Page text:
Diana Scherer

Interwoven, 2021
Plantroots oats
150 x 120 cm 

Hyper Rhizome #4, 2021
Plantroots oats, framed
42 x 58 cm

Hyper Rhizome #6, #7, #3, #8, 2021
Plantroots oats, framed
36 x 27 cm

Interwoven #8, #9, 2021
Plantroots oats, framed
33 x 58 cm

Interwoven #10, #11, 2021
Plantroots oats, framed
45 x 42 cm

Interwoven, 2021
Plantroots oats
300 x 300 cm

Courtesy the artist

Since the beginning of time, the relationship between man and nature has been a field of tension between contemplative admiration and the will to control. The concept of nature, however, remains fluid over the ages and changes, just as the self-image of man changes.

Diana Scherer is an artist who has been working with the root systems of living plants since 2012. Her works emerge from structures that take place through the natural growth of seeds in an artificial manipulation of root propagation. Through years of observation, Scherer developed techniques to work with the plant to create new forms and new weaves. The artist makes use of the intelligence of plants and makes their hidden world visible.

Scherer uses templates, shapes that she places under the soil. She has developed different techniques: as an artist she shows the root structures with soil and stones, as a designer she shows only their bare structure. The templates are made of the bioplastic PLA and can be reused. Scherer derives the patterns from traditional forms based on the geometry of nature, such as the hexagonal honeycomb structures or the leaf pattern. On the templates, the artist sows seeds and waits for the plants to complete their growth.

Scherer has experimented with many types of seeds. Grasses and cereals, especially oats, wheat and maize are her favourite varieties because they grow quickly and their roots are strong. The artist speaks of her artistic practice as a manipulation of nature. She perceives in her human work with living beings, with plants, an inner conflict, which takes place between a sense of reverence for the nature and cruelty in the exercise of coercion and destruction. It reflects the dependence of human beings, who have always secured their existence through the cultural use of their natural environment.

Scherer thematises the coercion with which she herself manipulates living plants. According to the artist, her works leave no room at all for the roots to do what they want. The work is essential: only the naked plant and manipulation.

Her artistic practice is similar to the work of scientists who observe and classify natural phenomena in order to transform and use them culturally. Roots react situationally to their environment and adapt to it individually. How these processes function and whether this characteristic can be regarded as the intelligence of the plant has been part of a discursive polarisation within the botanical scientific community in recent years. Scherer collaborates with scientists, plant biologists from Delft University of Technology and Radboud University in Nijmegen, to deepen her understanding of root systems. In addition to her studio in Amsterdam, she has a workspace in the greenhouse of Radboud University Nijmegen, where she can work during the winter.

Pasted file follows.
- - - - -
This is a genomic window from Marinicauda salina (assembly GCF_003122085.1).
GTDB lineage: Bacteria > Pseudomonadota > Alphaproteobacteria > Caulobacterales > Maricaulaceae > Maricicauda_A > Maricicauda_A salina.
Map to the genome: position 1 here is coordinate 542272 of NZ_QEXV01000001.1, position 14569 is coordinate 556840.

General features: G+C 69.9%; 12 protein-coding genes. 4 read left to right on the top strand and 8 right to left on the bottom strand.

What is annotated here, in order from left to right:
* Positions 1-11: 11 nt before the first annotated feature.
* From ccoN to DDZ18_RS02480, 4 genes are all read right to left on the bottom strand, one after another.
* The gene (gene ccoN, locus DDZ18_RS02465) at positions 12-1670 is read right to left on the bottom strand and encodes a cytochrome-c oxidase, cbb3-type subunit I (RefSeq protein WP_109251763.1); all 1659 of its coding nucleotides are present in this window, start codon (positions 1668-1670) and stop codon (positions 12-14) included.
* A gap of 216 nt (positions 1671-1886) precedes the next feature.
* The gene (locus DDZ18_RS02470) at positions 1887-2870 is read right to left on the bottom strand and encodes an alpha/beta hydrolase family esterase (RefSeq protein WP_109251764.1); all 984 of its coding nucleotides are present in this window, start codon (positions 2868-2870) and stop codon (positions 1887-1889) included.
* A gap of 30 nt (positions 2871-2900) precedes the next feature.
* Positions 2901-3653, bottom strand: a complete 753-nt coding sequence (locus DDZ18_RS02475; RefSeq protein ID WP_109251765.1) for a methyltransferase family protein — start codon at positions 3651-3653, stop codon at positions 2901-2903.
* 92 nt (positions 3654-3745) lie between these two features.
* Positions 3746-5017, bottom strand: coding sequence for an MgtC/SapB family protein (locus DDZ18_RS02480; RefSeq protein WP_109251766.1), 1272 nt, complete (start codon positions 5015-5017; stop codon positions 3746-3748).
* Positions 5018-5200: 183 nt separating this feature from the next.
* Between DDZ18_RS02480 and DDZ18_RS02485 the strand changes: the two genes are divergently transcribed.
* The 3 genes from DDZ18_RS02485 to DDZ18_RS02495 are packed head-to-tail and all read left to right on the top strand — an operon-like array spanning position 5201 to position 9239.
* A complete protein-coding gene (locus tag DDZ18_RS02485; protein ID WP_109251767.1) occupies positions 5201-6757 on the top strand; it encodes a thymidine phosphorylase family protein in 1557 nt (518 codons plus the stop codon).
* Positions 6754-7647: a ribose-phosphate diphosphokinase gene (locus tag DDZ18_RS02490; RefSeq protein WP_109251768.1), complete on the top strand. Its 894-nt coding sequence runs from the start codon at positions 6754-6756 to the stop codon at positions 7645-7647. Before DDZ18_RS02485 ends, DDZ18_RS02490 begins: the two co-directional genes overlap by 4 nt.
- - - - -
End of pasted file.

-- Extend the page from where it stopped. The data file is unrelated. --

For the Frankfurter Kunstverein, Diana Scherer has created one of her large, living floor works Interwoven, for which she allows oat seeds to grow into a fabric. Only a few hours before the exhibition opens, the artist turns the plant fabric so that the bare roots are revealed to the visitors. Fragile and beautiful, they lie exposed to the light and air without protection. It is kept alive by watering it for a few days longer. The price of visibility lies in the ephemerality to which the living roots are exposed.

Diana Scherer (*1972, Lauingen, DE) is a visual artist living and working in Amsterdam (NL), where she studied fine art at the Rietveld Academy. Her practice encompasses botany, photography, material research and sculpture. Over the past years she has exhibited in several international solo and group shows at Textile Museum, Tilburg (NL), Victoria & Albert Museum, London (UK), Stedelijk Museum, Amsterdam (NL), RIXC Art Science Festival, Riga (LV) and will soon exhibit in Biennale of Sydney (AU) and MIT Museum, Boston (US). She published two books at Van Zoetendaal Publishers; Nurture Studies (2015) and Mädchen (2017). Her project Interwoven was honoured to receive the New Material Fellow Award, which is a biennial prize organised by Het Nieuwe Instituut in Rotterdam (NL) that challenges artists and designers to develop and apply sustainable materials and innovative technologies.